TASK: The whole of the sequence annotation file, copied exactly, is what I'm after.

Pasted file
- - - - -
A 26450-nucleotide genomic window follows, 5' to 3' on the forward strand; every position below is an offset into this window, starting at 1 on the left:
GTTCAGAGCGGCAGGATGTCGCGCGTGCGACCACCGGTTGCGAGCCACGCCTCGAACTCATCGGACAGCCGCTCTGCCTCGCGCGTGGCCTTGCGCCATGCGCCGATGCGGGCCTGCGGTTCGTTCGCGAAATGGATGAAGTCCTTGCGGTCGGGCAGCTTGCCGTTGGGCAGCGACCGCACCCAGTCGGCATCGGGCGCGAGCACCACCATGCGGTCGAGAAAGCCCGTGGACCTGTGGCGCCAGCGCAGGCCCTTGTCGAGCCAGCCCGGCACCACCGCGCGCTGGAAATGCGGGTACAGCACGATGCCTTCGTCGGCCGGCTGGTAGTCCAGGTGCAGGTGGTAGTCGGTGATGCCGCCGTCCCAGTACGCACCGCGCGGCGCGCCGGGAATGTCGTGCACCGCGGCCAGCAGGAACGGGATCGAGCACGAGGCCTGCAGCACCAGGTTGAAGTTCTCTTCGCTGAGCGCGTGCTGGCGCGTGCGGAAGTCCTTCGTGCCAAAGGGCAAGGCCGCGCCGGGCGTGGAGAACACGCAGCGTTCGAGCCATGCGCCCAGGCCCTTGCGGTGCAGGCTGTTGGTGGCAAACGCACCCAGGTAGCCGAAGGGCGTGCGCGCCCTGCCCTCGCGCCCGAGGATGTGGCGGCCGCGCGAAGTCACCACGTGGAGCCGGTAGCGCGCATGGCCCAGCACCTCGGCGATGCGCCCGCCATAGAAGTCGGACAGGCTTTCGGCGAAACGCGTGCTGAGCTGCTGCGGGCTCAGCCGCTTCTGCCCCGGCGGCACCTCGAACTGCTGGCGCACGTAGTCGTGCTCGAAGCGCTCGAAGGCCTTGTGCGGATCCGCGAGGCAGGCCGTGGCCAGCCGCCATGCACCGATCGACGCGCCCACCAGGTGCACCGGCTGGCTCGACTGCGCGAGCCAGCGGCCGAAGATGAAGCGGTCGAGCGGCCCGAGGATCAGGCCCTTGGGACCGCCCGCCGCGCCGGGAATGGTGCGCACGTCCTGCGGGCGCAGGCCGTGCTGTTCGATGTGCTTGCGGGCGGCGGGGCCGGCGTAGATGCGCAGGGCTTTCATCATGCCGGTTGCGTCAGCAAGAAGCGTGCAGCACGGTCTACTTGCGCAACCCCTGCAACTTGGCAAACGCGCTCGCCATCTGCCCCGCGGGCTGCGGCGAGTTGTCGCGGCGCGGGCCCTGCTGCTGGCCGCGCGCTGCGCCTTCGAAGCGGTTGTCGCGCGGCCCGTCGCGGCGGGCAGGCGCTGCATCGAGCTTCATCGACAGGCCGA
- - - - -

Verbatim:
A 26450-nucleotide genomic window follows, 5' to 3' on the forward strand; every position below is an offset into this window, starting at 1 on the left:
GTTCAGAGCGGCAGGATGTCGCGCGTGCGACCACCGGTTGCGAGCCACGCCTCGAACTCATCGGACAGCCGCTCTGCCTCGCGCGTGGCCTTGCGCCATGCGCCGATGCGGGCCTGCGGTTCGTTCGCGAAATGGATGAAGTCCTTGCGGTCGGGCAGCTTGCCGTTGGGCAGCGACCGCACCCAGTCGGCATCGGGCGCGAGCACCACCATGCGGTCGAGAAAGCCCGTGGACCTGTGGCGCCAGCGCAGGCCCTTGTCGAGCCAGCCCGGCACCACCGCGCGCTGGAAATGCGGGTACAGCACGATGCCTTCGTCGGCCGGCTGGTAGTCCAGGTGCAGGTGGTAGTCGGTGATGCCGCCGTCCCAGTACGCACCGCGCGGCGCGCCGGGAATGTCGTGCACCGCGGCCAGCAGGAACGGGATCGAGCACGAGGCCTGCAGCACCAGGTTGAAGTTCTCTTCGCTGAGCGCGTGCTGGCGCGTGCGGAAGTCCTTCGTGCCAAAGGGCAAGGCCGCGCCGGGCGTGGAGAACACGCAGCGTTCGAGCCATGCGCCCAGGCCCTTGCGGTGCAGGCTGTTGGTGGCAAACGCACCCAGGTAGCCGAAGGGCGTGCGCGCCCTGCCCTCGCGCCCGAGGATGTGGCGGCCGCGCGAAGTCACCACGTGGAGCCGGTAGCGCGCATGGCCCAGCACCTCGGCGATGCGCCCGCCATAGAAGTCGGACAGGCTTTCGGCGAAACGCGTGCTGAGCTGCTGCGGGCTCAGCCGCTTCTGCCCCGGCGGCACCTCGAACTGCTGGCGCACGTAGTCGTGCTCGAAGCGCTCGAAGGCCTTGTGCGGATCCGCGAGGCAGGCCGTGGCCAGCCGCCATGCACCGATCGACGCGCCCACCAGGTGCACCGGCTGGCTCGACTGCGCGAGCCAGCGGCCGAAGATGAAGCGGTCGAGCGGCCCGAGGATCAGGCCCTTGGGACCGCCCGCCGCGCCGGGAATGGTGCGCACGTCCTGCGGGCGCAGGCCGTGCTGTTCGATGTGCTTGCGGGCGGCGGGGCCGGCGTAGATGCGCAGGGCTTTCATCATGCCGGTTGCGTCAGCAAGAAGCGTGCAGCACGGTCTACTTGCGCAACCCCTGCAACTTGGCAAACGCGCTCGCCATCTGCCCCGCGGGCTGCGGCGAGTTGTCGCGGCGCGGGCCCTGCTGCTGGCCGCGCGCTGCGCCTTCGAAGCGGTTGTCGCGCGGCCCGTCGCGGCGGGCAGGCGCTGCATCGAGCTTCATCGACAGGCCGA